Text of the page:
Michael Woody is president of CIT International, an organization that assists police departments in adopting Crisis Intervention Team training (CIT). Many are hailing CIT as the answer to preventing tragedies like Ethan Saylor’s death. According to the Senate Subcommittee, CIT has been proven to reduce the incarceration rate of individuals with mental illness and disability, as well as reduce injuries and deaths of both vulnerable individuals and the officers responding to the scene.  

Rather than simply issuing commands to an individual in crisis, as police would with basic training, CIT-trained officers ask the individual how and what they’re feeling, as well as what they would need to feel better. “They’re not so quick to game tackle or give commands,” says Woody. The officers address individuals in a soft and calm voice, making sure their body language is open and non-threatening. But most of all, Woody tells The Daily Beast, officers focus on “listening to their story, because they’ve always got a story, or something they want to talk about.”

As the individual in crisis talks it out, they might eventually make eye contact with the CIT officer, ultimately allowing the police to help. The end goal is not to bring anyone to jail, but rather to a health care facility where they can speak to a doctor or therapist and receive any necessary treatment.

Officers receiving CIT training get to know vulnerable members of the community and their families on a good day, when they’re feeling healthy and happy.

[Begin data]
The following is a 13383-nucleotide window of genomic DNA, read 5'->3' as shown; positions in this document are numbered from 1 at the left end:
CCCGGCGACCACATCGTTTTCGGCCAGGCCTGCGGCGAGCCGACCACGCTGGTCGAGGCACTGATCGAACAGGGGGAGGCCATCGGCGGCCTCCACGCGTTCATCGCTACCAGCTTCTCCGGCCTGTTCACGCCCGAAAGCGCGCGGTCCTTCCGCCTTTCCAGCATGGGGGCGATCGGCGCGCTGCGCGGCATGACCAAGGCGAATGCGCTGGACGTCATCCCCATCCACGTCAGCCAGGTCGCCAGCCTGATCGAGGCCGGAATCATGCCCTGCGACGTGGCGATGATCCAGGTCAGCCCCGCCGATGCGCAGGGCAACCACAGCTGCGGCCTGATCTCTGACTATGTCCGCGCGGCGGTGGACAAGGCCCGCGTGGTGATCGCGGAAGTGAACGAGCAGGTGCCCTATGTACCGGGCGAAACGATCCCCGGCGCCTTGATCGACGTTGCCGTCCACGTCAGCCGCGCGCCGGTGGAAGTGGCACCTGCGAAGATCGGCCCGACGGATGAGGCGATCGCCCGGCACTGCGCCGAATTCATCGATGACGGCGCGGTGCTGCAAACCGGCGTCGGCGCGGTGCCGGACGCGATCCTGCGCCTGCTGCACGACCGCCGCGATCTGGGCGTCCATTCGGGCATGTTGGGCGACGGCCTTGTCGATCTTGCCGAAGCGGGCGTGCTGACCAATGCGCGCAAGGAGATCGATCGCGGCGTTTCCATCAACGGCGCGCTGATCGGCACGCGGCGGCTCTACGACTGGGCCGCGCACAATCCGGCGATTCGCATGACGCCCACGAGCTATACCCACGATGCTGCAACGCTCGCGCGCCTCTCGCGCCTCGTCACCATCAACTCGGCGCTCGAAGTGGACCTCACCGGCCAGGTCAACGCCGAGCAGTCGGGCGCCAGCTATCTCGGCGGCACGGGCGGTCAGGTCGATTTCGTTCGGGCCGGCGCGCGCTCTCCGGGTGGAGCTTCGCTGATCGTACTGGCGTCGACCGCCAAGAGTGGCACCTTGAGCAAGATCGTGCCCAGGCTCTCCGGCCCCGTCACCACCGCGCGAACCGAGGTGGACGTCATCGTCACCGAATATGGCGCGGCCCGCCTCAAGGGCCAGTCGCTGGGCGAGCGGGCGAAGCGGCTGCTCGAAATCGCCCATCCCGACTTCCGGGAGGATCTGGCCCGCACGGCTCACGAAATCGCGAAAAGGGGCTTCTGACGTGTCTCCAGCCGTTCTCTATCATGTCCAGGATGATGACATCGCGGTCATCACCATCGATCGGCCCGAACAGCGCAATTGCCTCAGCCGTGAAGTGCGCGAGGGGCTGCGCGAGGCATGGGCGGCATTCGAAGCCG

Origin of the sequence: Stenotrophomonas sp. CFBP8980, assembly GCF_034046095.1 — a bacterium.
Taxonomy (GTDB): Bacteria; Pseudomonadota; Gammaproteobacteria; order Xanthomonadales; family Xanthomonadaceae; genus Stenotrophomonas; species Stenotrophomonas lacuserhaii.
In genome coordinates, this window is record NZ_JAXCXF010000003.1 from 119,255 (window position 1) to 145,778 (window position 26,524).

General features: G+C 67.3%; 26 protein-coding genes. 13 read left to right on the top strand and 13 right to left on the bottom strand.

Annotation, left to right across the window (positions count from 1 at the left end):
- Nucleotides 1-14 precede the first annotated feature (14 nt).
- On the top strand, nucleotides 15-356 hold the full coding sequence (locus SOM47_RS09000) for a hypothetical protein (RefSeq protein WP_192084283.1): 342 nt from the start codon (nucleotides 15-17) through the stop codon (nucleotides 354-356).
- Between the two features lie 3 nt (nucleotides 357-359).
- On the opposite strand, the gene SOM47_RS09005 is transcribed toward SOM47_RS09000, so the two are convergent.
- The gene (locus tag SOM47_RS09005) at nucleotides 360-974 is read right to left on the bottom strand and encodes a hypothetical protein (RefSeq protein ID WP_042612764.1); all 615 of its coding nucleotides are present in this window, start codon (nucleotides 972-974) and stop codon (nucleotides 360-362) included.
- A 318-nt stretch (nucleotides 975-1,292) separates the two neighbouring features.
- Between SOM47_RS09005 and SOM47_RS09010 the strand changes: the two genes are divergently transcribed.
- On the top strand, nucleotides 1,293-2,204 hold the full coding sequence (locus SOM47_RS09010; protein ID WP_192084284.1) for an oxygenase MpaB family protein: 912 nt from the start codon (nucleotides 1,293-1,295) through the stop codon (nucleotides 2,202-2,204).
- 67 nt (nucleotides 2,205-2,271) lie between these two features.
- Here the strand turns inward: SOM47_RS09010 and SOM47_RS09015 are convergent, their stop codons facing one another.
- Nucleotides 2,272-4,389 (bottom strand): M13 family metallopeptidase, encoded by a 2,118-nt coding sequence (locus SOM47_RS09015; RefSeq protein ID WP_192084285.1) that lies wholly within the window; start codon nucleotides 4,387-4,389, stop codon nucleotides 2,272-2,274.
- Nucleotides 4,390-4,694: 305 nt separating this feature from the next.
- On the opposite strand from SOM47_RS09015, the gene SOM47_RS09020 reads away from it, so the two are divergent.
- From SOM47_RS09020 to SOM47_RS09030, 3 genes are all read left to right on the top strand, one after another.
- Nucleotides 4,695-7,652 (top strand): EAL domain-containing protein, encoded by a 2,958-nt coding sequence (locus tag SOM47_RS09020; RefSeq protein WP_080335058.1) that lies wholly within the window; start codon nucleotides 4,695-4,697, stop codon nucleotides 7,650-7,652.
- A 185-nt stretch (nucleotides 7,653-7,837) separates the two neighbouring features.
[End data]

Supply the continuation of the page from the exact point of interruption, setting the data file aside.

However, the true genius of CIT takes place before a 911 call is ever made. As Woody explains, “Officers do not have a realistic view of mental illness because they only get called when a person is in crisis.” And so, officers receiving CIT training get to know vulnerable members of the community and their families on a good day, when they’re feeling healthy and happy. This way, officers develop empathy for people with disabilities and are more likely to handle a future crisis situation with gentleness. 

According to the University of Memphis CIT Center, every state—except for Alabama, Rhode Island, Arkansas, and West Virginia—have at least one county implementing CIT. Still, too many police departments lack the funding and time to adopt the training. On top of that, officers who become CIT-certified do not receive extra pay or any financial incentives, often taking on three times their previous workload after becoming certified. Other times, a county might not have any psychiatric facilities to receive individuals after a crisis, rendering any services a CIT officer might give largely useless.                  

“We want the law enforcement to actually form a partnership with mental health and the advocacy groups,” says Woody. In many communities, this partnership has slowly taken root, but only after needless death like Ethan Saylor’s. As Meyer writes in his article, “The ultimate step for developing an understanding of people with disabilities is the most simple: get to know them. Hire them for jobs, spend time with them, include them in your life.”